Ultra-low limits have delayed and prevented the construction of new nuclear power plants, added billions to the cost of refurbishing old reactors and Superfund clean-up sites, scared Nevada residents into opposing the opening of the Yucca Mountain nuclear waste storage facilities, and triggered panic whenever there has been a slight increase in radiation almost anywhere for any reason. One remembers the Three Mile Island nuclear leaks, where residents were exposed to less radiation than they got from the granite building blocks at the Senate hearing room when they testified.

    1. @Smiling Joe Fission

      Yes. So far, the effort to provide more sensible guidance in the case of an accident has not bled into the EPA office that sets radiation protection limits and emissions standards for routine operation under authority given by the Atomic Energy Act of 1954 as modified by the Energy Reorganization Act of 1974.

      However, that office has issued an Advanced Notice of Proposed Rulemaking to find out if the public and stakeholders believe there is a need to revise the current limits in 40 CFR 190.

      The comment period for that ANPR, issued in January, was initially set for 120 days, but it was extended to 180 days. That period will end in just 3 weeks on Sunday, August 3.


      This is an effort that some industry practitioners and nuclear opponents have known about for at least 2 years, based on this 2012 presentation to the NRC’s Regulatory Information Conference (RIC).


      Time is fairly short, but there is an opportunity for people who believe regulations should be based on sound science, real math, and a century’s worth of experience of humans working with radiation to voice their well-referenced comments. It is time to halt the use of regulations based on politicized, committee-based conservatisms that apply ridiculous assumptions under the guise of uncertainty.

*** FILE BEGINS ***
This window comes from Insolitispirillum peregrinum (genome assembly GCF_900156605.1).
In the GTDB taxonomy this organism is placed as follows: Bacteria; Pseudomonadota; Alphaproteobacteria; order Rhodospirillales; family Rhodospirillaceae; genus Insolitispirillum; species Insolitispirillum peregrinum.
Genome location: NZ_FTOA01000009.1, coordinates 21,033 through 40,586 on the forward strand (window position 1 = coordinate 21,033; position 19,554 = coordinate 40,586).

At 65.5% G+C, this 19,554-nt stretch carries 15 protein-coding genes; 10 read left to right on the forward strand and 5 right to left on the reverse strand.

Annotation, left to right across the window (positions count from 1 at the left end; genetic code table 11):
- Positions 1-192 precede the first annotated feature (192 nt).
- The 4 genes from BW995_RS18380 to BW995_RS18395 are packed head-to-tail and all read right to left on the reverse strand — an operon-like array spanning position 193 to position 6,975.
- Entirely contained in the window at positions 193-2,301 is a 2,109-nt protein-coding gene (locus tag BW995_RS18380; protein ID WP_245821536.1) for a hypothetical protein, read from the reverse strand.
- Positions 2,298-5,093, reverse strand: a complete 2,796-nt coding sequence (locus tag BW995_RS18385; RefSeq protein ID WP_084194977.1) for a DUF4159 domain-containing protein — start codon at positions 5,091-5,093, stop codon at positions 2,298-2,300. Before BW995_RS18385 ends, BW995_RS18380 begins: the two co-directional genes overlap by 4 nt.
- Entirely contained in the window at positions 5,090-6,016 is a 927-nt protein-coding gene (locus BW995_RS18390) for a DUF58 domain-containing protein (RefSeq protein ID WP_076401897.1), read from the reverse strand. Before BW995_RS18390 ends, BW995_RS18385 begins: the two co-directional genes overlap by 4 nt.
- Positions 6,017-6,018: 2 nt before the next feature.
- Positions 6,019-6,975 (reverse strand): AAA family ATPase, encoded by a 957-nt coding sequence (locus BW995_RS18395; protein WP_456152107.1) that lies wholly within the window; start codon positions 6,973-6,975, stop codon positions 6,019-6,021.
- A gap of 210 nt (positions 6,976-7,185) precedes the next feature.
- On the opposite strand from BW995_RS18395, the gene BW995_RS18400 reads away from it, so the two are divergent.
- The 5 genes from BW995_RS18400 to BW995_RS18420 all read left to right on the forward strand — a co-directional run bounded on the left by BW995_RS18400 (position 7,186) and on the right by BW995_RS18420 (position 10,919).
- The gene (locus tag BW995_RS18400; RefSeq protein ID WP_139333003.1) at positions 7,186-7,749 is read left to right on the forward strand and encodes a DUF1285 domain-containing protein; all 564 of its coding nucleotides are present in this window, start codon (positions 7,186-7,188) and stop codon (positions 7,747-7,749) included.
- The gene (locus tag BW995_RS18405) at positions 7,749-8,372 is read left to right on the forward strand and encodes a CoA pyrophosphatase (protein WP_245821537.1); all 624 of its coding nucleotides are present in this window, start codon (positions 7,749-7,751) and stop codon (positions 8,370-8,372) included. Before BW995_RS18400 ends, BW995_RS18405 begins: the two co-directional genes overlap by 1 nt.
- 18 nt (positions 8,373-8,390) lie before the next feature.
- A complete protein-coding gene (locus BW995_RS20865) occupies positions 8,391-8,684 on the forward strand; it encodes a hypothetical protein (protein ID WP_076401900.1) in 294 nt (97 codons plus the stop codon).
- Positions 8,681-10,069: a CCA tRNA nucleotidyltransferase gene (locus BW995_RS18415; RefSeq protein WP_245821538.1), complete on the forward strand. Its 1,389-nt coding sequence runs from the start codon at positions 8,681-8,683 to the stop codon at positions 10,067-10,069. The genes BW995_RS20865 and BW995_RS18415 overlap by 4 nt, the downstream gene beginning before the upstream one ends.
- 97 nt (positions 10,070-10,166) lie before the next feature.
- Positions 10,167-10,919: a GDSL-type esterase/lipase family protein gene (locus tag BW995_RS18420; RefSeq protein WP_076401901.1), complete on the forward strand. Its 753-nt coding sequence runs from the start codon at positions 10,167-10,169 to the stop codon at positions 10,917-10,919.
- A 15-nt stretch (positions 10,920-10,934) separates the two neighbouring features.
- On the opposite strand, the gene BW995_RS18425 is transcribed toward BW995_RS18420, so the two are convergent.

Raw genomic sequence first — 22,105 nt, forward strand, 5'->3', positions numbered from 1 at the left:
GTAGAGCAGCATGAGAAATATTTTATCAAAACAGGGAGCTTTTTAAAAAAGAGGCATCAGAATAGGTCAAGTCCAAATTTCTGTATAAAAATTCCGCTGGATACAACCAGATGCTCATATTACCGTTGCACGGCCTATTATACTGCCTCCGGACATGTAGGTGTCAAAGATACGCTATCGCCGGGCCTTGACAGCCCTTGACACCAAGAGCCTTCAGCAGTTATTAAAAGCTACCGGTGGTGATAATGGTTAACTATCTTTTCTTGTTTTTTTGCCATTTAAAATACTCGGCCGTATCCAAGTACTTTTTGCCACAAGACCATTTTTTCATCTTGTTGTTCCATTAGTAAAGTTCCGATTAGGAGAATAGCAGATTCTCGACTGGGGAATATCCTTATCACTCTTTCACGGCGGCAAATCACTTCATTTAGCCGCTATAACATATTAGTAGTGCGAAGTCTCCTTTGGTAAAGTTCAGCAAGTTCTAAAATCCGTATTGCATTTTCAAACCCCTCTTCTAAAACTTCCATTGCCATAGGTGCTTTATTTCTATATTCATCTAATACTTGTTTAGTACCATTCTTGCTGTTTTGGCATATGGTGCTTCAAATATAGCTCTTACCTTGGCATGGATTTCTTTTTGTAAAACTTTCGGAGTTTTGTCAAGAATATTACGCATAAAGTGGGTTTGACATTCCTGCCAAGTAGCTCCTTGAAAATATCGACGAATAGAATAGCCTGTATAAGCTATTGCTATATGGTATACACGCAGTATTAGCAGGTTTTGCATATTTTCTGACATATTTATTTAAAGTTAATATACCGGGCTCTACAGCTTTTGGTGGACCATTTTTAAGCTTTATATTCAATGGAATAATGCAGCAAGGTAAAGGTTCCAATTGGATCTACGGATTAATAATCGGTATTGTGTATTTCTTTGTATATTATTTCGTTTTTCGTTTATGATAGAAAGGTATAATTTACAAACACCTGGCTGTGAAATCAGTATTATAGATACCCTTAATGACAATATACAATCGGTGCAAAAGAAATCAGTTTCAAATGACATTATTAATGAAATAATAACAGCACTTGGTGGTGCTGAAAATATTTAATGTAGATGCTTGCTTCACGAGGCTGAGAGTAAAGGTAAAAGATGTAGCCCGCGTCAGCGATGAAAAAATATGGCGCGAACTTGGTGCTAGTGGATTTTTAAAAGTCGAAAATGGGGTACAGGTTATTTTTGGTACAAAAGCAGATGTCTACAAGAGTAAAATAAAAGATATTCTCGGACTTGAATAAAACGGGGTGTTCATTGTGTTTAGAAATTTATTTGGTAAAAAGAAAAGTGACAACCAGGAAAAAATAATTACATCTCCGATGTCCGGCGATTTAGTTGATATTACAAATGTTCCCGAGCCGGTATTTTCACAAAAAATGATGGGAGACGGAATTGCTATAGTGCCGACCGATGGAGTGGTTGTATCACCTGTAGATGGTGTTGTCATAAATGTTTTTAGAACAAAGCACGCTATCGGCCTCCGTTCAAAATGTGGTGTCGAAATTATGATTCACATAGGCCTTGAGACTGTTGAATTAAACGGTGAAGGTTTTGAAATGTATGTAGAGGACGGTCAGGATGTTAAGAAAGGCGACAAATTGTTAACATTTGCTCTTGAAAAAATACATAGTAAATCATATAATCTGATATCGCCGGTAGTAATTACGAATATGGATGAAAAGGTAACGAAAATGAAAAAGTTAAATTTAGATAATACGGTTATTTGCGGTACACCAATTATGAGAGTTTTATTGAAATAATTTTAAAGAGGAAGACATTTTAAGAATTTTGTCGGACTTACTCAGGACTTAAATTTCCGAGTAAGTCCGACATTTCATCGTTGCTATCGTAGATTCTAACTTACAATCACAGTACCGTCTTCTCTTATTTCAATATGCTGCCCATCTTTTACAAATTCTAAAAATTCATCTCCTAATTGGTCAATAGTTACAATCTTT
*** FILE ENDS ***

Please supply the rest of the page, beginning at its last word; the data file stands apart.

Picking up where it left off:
There is no doubt in my military mind that people who oppose the use of nuclear energy see the ANPR comment period as an opportunity to demand onerous rules that will add cost and complexity to the act of compliance without providing any public safety benefits.

  6. “…So far, the effort to provide more sensible guidance in the case of an accident has not bled into the EPA office…”

    After reading your \ General Atomics cancelled orders post one could not criticized for thinking over regulation is by design to shut down nuclear power.

  7. Fort St. Vrain did not come fully on line until mid 1979. Three mile Island was early 1979. The combination of bad timing and the technical issues with the reactor were what drove the cancellations. Shell saw an opportunity for a new profit center in the 1972-pre-Arab Oil Embargo world. Post embargo/post three mile island, the numbers looked terrible so they dumped the investment as soon as they could.

    I don’t think any single oil company or group of companies are as calculating as you would like to think. I live in the oil patch and people in the oil and gas industry don’t have any animosity towards nuclear. Most oil patch people are engineers and bean counters and skilled tradesman. They fully appreciate the technical superiority of nuclear energy. Most too, would rather convert hydrocarbons to high margin products like plastics and fertilizer instead of converting them to fuel for locomotion and electricity. The oil patch is entirely about profit maximization and nobody throws money away trying to stop nuclear energy. There is no oil patch conspiracy against nuclear energy.

    1. @jardinero1